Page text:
“The Zug feels very much like a more embodied sound.”
Like his previous outings, the collection of new tunes features a cornucopia of influences and sonic directions (electronica, bedsit-folk, pop, Brit-pop, ambient, funk, soul, disco, etc.), all written and recorded by the artist himself.
According to Jarvis, it was all “improvised one track at a time,” over the course of six to eight months. As opposed to likening it to freeform jazz, he compares it to freestyle rap.
“I guess it could better be called ‘spontaneous composition,’ and it’s something like improv in the acting world where the goal is to have usable material … or rather concise material and pithy — and it’s concise but it’s improvised,” the artist says.
“So that’s what I’m always going for in my improv: it’s not to jam and it’s not to have something that’s quite open.”
He approached The Zug in a manner that was more “one-to-one … and personal,” which he considers a departure from where his last three efforts — Good Will Come to You (2016), The Same but by Different Means (2019), and Sundry Rock Song Stock (2020) — placed him in.
“The guiding principle was really to have the extract of what the material is be one to one of who I am,” he says. “And while that’s always been a goal of sorts in a kind of diary way, I really wanted to explicitly have things that represent my personality.”
It’s what “solidified that new direction” he’s embarked on, or rather the approach to get him there.
For The Zug, and, he thinks, moving forward, that was “recurring imagery that is being used to guide the sound.”
“For example, with this one I was really obsessed with jets, aircraft, so I was … trying to depict that power and that drive, just a colossal force — trying to always have that as the imagery, the guiding imagery.”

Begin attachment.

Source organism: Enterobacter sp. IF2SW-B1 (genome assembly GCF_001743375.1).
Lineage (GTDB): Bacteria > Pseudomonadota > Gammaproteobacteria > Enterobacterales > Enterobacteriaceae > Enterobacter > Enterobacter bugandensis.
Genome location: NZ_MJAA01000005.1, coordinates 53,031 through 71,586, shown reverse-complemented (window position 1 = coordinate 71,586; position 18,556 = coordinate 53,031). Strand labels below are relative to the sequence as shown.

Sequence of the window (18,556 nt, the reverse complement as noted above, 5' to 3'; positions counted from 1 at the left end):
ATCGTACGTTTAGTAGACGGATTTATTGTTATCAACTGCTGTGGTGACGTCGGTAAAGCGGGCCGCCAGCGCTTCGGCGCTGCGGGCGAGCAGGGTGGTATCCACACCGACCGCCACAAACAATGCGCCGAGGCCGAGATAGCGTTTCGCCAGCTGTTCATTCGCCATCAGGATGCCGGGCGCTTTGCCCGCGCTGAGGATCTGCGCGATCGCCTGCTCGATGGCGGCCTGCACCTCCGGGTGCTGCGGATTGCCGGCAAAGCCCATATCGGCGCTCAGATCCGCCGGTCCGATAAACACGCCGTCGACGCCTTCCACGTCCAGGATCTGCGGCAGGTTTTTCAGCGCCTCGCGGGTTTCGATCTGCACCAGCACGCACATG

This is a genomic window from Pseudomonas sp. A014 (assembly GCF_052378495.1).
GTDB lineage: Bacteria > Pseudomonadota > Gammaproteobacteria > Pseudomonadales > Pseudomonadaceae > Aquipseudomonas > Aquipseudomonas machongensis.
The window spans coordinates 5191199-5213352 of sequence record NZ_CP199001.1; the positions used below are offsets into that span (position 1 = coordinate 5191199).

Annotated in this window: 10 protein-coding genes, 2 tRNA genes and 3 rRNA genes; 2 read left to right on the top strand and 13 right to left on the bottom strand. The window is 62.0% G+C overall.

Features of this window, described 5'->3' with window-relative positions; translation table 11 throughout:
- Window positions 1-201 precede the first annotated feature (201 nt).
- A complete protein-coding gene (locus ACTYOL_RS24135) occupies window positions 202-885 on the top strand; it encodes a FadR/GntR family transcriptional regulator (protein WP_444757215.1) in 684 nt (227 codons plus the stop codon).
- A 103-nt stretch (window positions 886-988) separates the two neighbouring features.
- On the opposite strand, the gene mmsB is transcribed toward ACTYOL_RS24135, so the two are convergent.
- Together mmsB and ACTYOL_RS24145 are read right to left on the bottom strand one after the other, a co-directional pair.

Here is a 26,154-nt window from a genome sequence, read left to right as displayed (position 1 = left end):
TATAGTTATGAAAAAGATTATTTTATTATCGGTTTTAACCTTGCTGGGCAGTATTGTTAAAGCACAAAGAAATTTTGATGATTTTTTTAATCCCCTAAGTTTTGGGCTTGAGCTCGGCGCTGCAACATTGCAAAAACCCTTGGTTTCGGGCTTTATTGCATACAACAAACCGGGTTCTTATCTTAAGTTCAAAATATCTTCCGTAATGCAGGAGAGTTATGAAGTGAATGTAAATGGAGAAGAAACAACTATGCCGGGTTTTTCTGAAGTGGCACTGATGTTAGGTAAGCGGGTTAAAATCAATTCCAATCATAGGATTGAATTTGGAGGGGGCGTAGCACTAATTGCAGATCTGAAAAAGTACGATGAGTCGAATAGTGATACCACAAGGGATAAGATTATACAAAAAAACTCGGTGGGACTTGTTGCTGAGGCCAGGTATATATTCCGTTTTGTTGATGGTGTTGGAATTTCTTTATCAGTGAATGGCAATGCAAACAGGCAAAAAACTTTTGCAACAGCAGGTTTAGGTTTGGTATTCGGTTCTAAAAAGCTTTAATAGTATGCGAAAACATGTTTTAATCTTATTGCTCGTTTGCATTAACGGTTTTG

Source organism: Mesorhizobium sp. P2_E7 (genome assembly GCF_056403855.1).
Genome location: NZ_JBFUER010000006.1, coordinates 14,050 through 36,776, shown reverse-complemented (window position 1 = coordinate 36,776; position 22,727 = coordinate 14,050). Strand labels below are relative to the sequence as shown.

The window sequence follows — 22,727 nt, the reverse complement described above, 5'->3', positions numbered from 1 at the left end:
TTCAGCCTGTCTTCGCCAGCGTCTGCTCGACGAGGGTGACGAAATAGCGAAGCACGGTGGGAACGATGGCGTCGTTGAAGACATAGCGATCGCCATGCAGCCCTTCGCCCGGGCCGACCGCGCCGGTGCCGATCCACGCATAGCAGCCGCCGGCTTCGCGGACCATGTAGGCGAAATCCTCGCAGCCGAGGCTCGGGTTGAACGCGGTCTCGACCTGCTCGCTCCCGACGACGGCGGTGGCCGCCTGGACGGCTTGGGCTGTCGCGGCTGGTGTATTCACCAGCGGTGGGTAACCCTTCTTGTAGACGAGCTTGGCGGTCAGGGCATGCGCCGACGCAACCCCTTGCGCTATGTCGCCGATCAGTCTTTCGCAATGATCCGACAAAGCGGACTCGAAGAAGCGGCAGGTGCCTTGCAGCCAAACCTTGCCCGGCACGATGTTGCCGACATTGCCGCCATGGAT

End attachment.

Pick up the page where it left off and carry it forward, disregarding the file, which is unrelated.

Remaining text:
That came from him, prior to recording the album, sub-letting a condo in Toronto, where planes from the annual air show flew directly over the patio in an incredibly loud and magnificent manner.
“I was just awestruck by the magnitude of the sound of the jet just tearing through the atmosphere. It was just completely jaw-dropping,” he says, noting, “it was just inspiring.” (Check out the album cover)
Pair that with the fact he was also “wanting to make something that was more stylistically who I am” as well as his countering the perception of those who perceived him to be a pretty laidback soul, and you get The Zug.
Lucky for locals — Jarvis performs at this year’s East Town Get Down festival on International Avenue May 28 — he’ll be testing material from the album, which, he says, he always envisioned performing with a band.
Taking the material on the road, including to his old stomping grounds, he’s looking forward to “changing everything, every night.”
“But the energy of the tracks I feel are so crystallized … the core of the track is such a robust and bold thing, that no matter what direction it goes, in I feel, at least I hope, it can translate,” he says.
“I definitely want to perform the record, I definitely want to perform this record more than I’ve ever wanted to perform another record.”
Yves Jarvis’s new album The Zug is available May 13. He performs May 28 as part of the East Town Get Down festival on International Avenue.